Hudson history reclaimed: Paul Engebretson recycles oak from the 1900 Hudson Courthouse into furniturePaul Engebretson can always find a use for reclaimed wood. One of his projects has salvaged a portion of the quarter-sawn oak that once served as paneling and trim in the old courthouse on Third and Orange streets built in 1900.
By: Jon Echternacht, Hudson Star-Observer
Paul Engebretson can always find a use for reclaimed wood.
One of his projects has salvaged a portion of the quarter-sawn oak that once served as paneling and trim in the old courthouse on Third and Orange streets built in 1900.
Engebretson, 73, lives in North Hudson in the house he built about 18 years ago, the same year he acquired the old courthouse paneling through a roundabout method.
“The old courtroom wood was torn out after the construction of a new one, and Elmer Dahm (who lived east of town) took the wood home and was going to cut it up and burn it,” said Engebretson during a conversation in his home on Galahad Road N. last week.
“Elmer died and there was an auction at his place. I knew he had some maple flooring and I wanted to get it for a workbench top,” he said.
“I don’t like auctions, but my wife, Vi, does and she was helping out with the food at the auction for the Bethel Lutheran Church,” he said. Engebretson thought he could get the maple for $10 or less and asked his wife to bid for it.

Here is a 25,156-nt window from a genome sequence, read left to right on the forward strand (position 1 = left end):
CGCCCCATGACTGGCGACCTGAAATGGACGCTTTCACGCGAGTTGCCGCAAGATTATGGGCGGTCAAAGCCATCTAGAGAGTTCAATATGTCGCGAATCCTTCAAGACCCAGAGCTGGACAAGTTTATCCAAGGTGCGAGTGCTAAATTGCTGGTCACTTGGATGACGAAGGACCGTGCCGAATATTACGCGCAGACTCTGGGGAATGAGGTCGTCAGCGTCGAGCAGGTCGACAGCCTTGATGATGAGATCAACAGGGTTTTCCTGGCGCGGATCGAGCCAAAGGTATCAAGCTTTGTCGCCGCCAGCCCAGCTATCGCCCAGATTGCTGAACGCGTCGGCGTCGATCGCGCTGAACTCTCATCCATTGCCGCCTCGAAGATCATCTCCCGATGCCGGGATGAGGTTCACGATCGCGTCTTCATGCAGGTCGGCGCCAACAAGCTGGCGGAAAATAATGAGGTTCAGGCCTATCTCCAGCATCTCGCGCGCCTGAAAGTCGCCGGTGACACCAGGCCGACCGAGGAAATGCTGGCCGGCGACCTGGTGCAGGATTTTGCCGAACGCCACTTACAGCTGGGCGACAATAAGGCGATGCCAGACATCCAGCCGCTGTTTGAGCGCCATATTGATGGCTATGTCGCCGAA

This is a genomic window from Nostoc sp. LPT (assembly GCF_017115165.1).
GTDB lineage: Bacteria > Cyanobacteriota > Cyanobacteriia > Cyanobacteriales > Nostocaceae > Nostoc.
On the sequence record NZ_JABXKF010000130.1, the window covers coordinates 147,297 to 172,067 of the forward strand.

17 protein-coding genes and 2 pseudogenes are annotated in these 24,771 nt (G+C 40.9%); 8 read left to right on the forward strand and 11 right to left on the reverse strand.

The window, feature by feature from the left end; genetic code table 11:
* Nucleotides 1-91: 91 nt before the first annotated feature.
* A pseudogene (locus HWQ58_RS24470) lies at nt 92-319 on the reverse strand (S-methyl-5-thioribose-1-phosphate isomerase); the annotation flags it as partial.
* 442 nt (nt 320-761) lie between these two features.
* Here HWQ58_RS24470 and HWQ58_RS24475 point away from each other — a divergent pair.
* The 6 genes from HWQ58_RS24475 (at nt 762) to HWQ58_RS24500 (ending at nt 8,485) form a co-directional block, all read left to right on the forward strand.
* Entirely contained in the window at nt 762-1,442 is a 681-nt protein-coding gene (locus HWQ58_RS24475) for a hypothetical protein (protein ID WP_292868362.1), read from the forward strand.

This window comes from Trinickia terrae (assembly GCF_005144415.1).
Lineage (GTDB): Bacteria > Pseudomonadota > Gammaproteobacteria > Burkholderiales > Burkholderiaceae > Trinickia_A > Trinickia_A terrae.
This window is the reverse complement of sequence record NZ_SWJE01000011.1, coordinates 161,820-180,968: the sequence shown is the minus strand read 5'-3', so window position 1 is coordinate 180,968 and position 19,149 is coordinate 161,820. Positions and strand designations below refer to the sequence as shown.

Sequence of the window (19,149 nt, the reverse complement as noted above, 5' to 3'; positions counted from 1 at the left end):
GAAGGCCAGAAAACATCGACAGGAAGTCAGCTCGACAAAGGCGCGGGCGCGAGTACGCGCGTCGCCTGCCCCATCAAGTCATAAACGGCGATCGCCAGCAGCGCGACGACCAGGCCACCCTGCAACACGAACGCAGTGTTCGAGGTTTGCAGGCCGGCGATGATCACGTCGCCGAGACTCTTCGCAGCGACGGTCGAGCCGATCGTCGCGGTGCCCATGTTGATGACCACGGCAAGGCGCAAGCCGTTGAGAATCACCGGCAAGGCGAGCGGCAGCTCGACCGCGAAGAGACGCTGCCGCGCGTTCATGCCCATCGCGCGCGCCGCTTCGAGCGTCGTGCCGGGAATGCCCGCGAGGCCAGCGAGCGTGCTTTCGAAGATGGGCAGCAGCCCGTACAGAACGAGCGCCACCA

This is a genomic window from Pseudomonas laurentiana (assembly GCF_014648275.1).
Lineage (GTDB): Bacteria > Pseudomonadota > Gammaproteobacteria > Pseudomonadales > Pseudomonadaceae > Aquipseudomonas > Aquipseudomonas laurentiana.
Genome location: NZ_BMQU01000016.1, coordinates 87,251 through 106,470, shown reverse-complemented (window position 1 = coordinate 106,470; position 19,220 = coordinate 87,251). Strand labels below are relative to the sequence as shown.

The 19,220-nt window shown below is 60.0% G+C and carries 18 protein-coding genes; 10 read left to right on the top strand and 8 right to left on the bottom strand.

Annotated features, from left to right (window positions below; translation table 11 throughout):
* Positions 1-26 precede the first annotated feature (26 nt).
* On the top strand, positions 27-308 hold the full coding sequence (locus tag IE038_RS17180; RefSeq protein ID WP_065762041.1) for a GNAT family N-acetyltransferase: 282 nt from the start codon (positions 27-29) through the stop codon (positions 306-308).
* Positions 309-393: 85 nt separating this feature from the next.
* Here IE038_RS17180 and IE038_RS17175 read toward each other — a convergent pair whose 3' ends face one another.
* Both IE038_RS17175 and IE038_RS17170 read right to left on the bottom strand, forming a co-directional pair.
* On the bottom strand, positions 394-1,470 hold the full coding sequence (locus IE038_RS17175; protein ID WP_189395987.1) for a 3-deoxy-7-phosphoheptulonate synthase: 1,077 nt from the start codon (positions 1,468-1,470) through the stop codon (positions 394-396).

She called him later and said she got the wood and he should bring the pickup truck to haul it home, he said.
When Engebretson got there Vi told him the wood was inside Elmer’s Quonset hut. He got the maple along with a load of oak paneling from the old courthouse that he hadn’t expected.
“She paid $2.50 for the wood and I had the pickup loaded down on the axel,” he said. “The trip back home down the Vine Street hill was a challenge.”
Engebretson, who repaired computers for 30 years going back to the early days of vacuum tubes, has always liked to dabble in woodworking and admitted it was therapy for him. He also said it was, “a hobby that got out of hand.”
He has a complete wood shop in the lower level of his house and the maple was converted into a workbench top.
In the family room area is a magnificent set of cabinets that tower over Engebretson’s 6-foot 2-inch height made from the salvaged paneling. The quarter-sawn oak displays the lovely patina of old wood and preserves some of the history of Hudson.
Other projects made of reclaimed wood are featured in various areas of the house including a plant stand made form oak columns that were in the courthouse.
But woodworking is not his only interest. Another shop area in the lower level is reserved for repairing clocks and quite a number of wall clocks, mantel clocks and grandfather clock workings are lined up for repairs.
Engebretson started repairing clocks for other people about 1980, he said.
Logically, his two interests have dovetailed into one project at least once. He built a beautiful housing for a mantel clock that adorns the living room and features mahogany and bird’s eye maple accents.
Engebretson is a native of North Hudson. He graduated from Hudson High School in 1955 and joined the U.S. Air Force.
He said he grew up on the property where he now lives. “It was a cottage next to the old Galahad School,” Engebretson said. “When my father died, I inherited the property.”